Plenty of relief activities that are not transformative

At a different level, it is difficult to evaluate the deep motives of modern day wealthy philanthropists who contribute to relief initiatives, whether defined as “poverty reduction” or otherwise. But it would appear that the likes of Bill Gates fall pretty much in the same category of those who attempted to redress and alleviate.

For instance the children immunization goal pursued, no doubt very competently, by the Bill & Melinda Gates Foundation, noble as it is, taken by itself, is not transformative. True enough, immunized children in Africa will not die of common diseases. But chances are that, unless other critical changes will take place within their societies, they will be alive but still condemned to a miserable (and short) life of abject poverty.

(This approach based on partial interventions that do not help economic development may be changing. The Gates Foundation and other wealthy donors are now shifting to initiatives aimed at fostering the creation of opportunity in poor countries, for instance through upgrades in education. They begin to appreciate that a new mind set, new values and new skills can and should be the foundations for wealth creation activities that will help transform these societies).

Poverty as “bad luck”

More broadly, the issue of poverty is really not well understood in Western Christian culture. So much so that it has been explained away. Historically poverty has been regarded as a product of bad luck for some that can and should be somehow mitigated through faith-inspired charity performed by the rich. Indeed, even today in polite company in the Western World the poor are often described as “the less fortunate among us”.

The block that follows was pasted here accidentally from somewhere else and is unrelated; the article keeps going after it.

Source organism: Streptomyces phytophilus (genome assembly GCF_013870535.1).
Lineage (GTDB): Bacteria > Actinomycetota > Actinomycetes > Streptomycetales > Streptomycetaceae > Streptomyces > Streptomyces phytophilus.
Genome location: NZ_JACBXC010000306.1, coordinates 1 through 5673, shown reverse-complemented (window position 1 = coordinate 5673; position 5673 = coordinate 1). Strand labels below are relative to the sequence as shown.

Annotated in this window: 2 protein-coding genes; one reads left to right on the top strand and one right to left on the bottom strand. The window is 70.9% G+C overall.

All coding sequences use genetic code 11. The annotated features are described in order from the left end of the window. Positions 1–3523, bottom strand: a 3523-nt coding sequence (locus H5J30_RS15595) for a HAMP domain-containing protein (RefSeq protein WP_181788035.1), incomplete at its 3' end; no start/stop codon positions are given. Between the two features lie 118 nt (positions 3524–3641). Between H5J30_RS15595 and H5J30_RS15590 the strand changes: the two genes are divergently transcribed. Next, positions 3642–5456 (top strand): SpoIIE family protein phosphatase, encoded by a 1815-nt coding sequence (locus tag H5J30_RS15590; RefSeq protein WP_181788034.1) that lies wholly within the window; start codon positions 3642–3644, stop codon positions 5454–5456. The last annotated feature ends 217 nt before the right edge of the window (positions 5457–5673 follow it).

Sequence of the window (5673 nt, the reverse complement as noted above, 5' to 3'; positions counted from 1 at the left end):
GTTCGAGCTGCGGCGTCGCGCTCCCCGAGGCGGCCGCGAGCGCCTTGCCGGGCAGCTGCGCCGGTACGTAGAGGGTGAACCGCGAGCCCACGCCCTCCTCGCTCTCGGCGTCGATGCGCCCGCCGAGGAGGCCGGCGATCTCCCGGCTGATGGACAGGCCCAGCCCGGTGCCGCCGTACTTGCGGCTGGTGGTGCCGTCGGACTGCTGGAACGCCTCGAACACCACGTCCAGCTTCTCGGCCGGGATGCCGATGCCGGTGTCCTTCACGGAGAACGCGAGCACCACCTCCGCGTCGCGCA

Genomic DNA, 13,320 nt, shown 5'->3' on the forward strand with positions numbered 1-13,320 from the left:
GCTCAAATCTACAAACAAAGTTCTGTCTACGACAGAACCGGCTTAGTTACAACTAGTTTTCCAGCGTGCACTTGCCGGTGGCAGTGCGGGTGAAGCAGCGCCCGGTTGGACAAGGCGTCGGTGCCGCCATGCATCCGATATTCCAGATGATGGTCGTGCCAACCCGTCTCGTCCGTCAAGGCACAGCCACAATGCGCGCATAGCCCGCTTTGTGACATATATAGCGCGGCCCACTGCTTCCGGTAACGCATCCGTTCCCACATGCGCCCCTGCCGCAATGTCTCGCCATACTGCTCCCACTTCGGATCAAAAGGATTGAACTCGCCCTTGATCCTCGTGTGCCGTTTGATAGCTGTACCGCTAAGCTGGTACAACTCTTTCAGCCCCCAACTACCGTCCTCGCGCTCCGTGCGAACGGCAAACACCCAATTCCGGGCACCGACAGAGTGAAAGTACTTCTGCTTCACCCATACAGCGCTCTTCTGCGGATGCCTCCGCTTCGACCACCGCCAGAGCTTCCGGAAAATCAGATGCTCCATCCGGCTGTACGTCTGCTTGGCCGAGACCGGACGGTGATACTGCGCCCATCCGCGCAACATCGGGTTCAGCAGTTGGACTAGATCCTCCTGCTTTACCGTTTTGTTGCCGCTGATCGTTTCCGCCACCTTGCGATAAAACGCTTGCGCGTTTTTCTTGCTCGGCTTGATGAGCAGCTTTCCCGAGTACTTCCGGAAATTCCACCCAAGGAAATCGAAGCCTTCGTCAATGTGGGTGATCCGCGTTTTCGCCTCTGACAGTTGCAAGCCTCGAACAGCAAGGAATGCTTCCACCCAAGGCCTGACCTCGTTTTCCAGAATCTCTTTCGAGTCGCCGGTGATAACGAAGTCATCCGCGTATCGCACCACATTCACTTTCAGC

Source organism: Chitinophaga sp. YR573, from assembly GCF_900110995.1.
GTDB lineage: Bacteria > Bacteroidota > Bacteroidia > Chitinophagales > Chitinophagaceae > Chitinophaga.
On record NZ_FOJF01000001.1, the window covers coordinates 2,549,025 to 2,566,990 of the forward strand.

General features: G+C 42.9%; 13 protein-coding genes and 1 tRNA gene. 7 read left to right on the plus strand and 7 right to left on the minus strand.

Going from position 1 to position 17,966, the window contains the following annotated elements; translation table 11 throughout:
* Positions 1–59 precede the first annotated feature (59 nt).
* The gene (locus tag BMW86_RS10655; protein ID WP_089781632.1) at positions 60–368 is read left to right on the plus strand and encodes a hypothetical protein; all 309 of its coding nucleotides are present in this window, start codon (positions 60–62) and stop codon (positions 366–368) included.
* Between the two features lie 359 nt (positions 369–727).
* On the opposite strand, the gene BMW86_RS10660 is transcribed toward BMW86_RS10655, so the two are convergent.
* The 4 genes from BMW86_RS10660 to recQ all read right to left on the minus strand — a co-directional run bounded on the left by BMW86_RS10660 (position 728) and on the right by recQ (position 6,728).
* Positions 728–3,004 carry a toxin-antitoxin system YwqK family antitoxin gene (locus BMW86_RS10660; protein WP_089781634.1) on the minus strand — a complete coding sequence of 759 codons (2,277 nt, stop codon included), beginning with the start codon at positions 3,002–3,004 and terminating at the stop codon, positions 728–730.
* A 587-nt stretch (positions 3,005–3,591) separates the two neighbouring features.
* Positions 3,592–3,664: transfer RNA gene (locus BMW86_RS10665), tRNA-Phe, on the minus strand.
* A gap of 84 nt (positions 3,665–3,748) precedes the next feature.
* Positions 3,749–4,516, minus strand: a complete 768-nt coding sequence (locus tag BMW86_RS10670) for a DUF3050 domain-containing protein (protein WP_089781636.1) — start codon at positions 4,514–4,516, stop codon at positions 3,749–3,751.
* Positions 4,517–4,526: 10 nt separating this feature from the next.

Let’s think about it. We, the well off, “have” because we have been fortunate. The poor, alas, less so. Again, words have meaning. According to this definition, our economic station in life is determined by having been more or less “fortunate”. Which is to say that the possession of material wealth is all about random distribution of luck. The poor happen to be poor because –look at that– they have been less fortunate than we have.

Successful capitalism has nothing to do with luck

At some level this is true, especially in the case of children. Some are born in rich circumstances and some are born poor. Clearly those who were born in privilege have an enviable head start in life.

But this is only a small slice of reality.

Please, consider this. Most millionaires in the U.S. are self-made people, as opposed to being mostly “lucky” beneficiaries of inherited wealth. This means that an open economic system, protected by laws and independent courts, free institutions, transparent rules and no artificial barriers to entry, encourages people to try and forge a better life for themselves.

It is abundantly clear that all this has nothing to do with “being fortunate”. And yet the use of these misleading definitions distracts us from confronting the real issues.

Poverty will be eliminated through successful enterprise

Poverty is mostly about the bad combination of lack of education, lack of capital and economic opportunity, and lack of entrepreneurial drive – all of them necessary preconditions to start and fuel wealth creating activities.

If we do not tackle these issues –education, opportunity, entrepreneurship– by creating at least an embryo of the institutional eco-system that opens up opportunity and by instilling the will and the ability to create enterprise, we shall continue to provide humanitarian relief to the poor, without offering a realistic new path to growth.

Borrowing from the old story about the qualitative difference between giving somebody a fish and teaching them how to fish, to date the fish hand outs continue, while the fishing schools are scarce, or non existent.

The eco-system